“My name is Vyolen,” said the man pleasantly. “It doesn’t tell you much, I know – but more importantly, I am someone who cares.”
“Cares for what?” interjected Akira, quick as a whip.
“For peace. For justice. For the fate of innocents.”
“Let us have a word together, then,” said Thadorn, gesturing forward. “In my tent, if you please. You stay here, Akira,” he snapped at the man who made to follow him.
All of a sudden, the stranger who called himself Vyolen turned around.
“I believe it would be best if he comes as well,” he said, fixing Nicholas with a beady stare.
“Me?” said Nicholas, confused.
“Why, of course. My senses are seldom deceived. You are a man from the-world-beyond.”
“Who are you?” Thadorn repeated once the three of them were inside the Commander’s tent. He came not an hour after Jadine left. This cannot be a coincidence. Before Vyolen had the chance to speak, he shot another question. “Are you one of them?”
“Them?” the man raised his eyebrows. “Oh, I believe I understand whom you refer to. Yes, you could say that I am one of them, in a way,” he concluded. Thadorn stared at him, puzzled.
“What are you doing here, then?” he asked.
“Allow me to explain myself. When I say one of them, I mean that I, too, were marked with certain... special abilities that I have cultivated for many a year, reaching a level of capability which makes me, if I may say so myself, the only authority in certain obscure matters.”
“In other words, you are a warlock,” said Thadorn.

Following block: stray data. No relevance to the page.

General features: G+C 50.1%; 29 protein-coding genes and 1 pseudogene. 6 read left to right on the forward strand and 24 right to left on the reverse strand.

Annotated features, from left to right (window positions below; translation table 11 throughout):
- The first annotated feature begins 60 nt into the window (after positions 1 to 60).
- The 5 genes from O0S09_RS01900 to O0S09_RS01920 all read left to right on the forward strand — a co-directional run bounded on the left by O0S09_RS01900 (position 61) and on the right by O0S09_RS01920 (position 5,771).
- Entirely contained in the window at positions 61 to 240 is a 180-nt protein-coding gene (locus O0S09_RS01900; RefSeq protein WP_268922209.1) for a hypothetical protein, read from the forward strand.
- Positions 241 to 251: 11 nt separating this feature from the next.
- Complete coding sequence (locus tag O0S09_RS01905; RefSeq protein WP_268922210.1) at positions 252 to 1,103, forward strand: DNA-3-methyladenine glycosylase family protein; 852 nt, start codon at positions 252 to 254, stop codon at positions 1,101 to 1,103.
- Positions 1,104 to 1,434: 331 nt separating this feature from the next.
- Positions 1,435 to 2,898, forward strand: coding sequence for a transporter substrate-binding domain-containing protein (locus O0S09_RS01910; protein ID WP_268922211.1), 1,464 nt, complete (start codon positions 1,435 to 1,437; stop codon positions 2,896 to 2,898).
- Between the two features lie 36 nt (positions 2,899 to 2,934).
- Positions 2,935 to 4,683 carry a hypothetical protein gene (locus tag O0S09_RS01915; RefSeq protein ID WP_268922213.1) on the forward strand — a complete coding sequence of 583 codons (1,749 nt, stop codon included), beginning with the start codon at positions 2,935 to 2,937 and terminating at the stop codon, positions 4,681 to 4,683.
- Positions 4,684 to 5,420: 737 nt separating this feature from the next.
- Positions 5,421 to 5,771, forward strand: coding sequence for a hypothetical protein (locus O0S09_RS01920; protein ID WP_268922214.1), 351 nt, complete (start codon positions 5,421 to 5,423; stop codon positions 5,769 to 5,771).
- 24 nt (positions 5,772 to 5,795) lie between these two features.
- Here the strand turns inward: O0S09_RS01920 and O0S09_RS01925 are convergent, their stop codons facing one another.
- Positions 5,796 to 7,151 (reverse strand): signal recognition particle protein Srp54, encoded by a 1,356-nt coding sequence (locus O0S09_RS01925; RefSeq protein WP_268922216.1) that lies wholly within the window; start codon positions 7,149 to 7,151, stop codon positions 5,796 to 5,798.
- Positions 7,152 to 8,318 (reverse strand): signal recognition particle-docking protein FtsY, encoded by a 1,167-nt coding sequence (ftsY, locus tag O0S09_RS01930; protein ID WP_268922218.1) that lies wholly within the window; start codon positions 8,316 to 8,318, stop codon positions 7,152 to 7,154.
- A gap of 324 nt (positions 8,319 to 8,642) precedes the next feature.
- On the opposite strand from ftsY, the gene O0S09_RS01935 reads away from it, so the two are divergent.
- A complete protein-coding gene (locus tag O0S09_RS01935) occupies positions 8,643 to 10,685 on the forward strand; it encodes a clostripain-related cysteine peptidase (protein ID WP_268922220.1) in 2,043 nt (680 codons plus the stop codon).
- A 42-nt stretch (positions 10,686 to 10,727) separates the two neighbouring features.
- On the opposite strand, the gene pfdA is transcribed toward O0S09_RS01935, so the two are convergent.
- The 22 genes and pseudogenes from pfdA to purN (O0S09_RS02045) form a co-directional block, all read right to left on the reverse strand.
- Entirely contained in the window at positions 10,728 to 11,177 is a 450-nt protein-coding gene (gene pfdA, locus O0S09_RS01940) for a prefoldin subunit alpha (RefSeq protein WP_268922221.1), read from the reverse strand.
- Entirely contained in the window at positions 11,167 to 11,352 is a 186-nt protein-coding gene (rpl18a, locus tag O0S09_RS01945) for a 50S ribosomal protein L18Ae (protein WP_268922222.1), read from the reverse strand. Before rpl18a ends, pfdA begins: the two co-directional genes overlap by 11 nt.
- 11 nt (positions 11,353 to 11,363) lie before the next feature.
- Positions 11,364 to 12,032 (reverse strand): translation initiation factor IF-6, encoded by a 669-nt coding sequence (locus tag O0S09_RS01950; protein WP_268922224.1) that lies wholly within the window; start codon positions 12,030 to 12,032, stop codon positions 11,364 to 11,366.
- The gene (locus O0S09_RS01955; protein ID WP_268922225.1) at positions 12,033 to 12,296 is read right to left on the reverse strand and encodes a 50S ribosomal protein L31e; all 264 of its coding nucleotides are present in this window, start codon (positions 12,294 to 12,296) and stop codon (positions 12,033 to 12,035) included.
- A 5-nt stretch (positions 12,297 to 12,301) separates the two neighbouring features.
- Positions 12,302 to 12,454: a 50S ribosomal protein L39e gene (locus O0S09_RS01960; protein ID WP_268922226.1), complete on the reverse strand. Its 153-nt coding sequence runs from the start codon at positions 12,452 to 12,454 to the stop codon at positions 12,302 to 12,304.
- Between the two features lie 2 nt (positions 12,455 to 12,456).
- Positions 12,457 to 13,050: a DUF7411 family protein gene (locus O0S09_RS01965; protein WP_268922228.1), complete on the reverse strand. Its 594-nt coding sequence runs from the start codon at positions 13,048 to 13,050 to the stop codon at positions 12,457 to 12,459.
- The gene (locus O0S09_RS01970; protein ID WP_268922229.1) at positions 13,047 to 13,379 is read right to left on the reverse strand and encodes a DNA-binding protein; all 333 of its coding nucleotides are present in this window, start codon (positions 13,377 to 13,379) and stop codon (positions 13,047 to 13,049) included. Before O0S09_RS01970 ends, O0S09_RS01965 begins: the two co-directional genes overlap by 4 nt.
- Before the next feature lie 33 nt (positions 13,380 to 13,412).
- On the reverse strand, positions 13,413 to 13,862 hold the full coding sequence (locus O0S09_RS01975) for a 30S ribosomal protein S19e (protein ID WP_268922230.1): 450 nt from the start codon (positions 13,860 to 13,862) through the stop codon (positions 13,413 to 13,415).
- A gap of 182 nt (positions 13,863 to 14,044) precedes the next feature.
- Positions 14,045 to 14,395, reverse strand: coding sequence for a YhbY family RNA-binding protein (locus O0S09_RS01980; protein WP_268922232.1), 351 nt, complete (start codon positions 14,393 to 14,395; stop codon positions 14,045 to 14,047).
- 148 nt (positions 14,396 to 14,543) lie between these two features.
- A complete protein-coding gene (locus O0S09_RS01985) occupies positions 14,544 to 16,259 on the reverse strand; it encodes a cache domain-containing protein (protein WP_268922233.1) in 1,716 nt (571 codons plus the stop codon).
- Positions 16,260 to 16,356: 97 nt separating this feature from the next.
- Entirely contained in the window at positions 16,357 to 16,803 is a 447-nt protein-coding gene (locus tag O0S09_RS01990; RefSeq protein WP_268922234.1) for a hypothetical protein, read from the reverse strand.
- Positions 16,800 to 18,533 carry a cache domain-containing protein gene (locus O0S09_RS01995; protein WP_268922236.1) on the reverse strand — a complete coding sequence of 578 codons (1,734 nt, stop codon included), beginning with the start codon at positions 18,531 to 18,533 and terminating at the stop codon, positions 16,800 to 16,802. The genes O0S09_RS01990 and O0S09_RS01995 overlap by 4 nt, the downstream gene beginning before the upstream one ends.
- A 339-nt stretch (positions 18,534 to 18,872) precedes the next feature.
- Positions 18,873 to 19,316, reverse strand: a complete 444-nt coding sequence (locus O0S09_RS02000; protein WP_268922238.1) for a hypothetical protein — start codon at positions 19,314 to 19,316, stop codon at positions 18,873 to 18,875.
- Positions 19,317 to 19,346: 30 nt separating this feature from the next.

“If you wish to put it that way, yes. More than that, I can understand the ones you stand against. Some of them – not all, mind you – have noble motives. They want to see the Rebirth of the Spirit, the Dominion of Tilir, the Coming of the Messenger... but alas, their lust for power blinds them, making them unable to see that they cannot succeed.”
“Well, if they cannot succeed, we might as well pack up and go back north,” Thadorn said sarcastically.
“They cannot make the long night end before its time and bring the dawn,” Vyolen said patiently, as if explaining a simple truth to an obstinate child, “but they can cause chaos and devastation. The blood they spill will be the blood of death, not birth, but they refuse to see it.”
“You seem to know them well,” Thadorn observed.
The little man sighed. “I will not deny that I have been in contact with them,” he said, “nor that they tried to recruit me. I refused, however.”
“How would you prove that?” demanded Thadorn. “For all I know, you could be their spy.”
“I do not ask you to tell me secrets,” said Vyolen. “I only wish you to listen to my warning. I know Jadine was here not long ago, and I know she is your wife. Now that I have met you I can tell you I am truly sorry for what she has become.”
Thadorn paled. “How... how you...” he stammered. Vyolen shook his head and continued to speak.
“You intend to go against them in open battle.” It was a statement, not a question.
“I never said that,” Thadorn told him.
“You do not need to. What else could you intend to do, a brave man of energetic spirit? But you must know, young one, that against them it will not serve... or rather, it will not be enough.”
“What will be enough, then?” asked Thadorn. Instead of answering, Vyolen looked directly at Nicholas.
“You and I must talk,” he said.
“Of what?” Nicholas said warily. “I do not know you.”